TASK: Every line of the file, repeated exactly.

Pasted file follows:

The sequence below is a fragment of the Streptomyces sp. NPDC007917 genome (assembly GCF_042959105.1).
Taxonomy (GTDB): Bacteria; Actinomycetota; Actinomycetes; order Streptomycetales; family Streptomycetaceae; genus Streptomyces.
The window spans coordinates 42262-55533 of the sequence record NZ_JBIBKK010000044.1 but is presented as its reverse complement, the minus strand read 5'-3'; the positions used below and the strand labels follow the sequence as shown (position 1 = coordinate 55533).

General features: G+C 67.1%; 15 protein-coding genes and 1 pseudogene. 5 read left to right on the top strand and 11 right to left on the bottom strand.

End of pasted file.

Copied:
The sequence below is a fragment of the Streptomyces sp. NPDC007917 genome (assembly GCF_042959105.1).
Taxonomy (GTDB): Bacteria; Actinomycetota; Actinomycetes; order Streptomycetales; family Streptomycetaceae; genus Streptomyces.
The window spans coordinates 42262-55533 of the sequence record NZ_JBIBKK010000044.1 but is presented as its reverse complement, the minus strand read 5'-3'; the positions used below and the strand labels follow the sequence as shown (position 1 = coordinate 55533).

General features: G+C 67.1%; 15 protein-coding genes and 1 pseudogene. 5 read left to right on the top strand and 11 right to left on the bottom strand.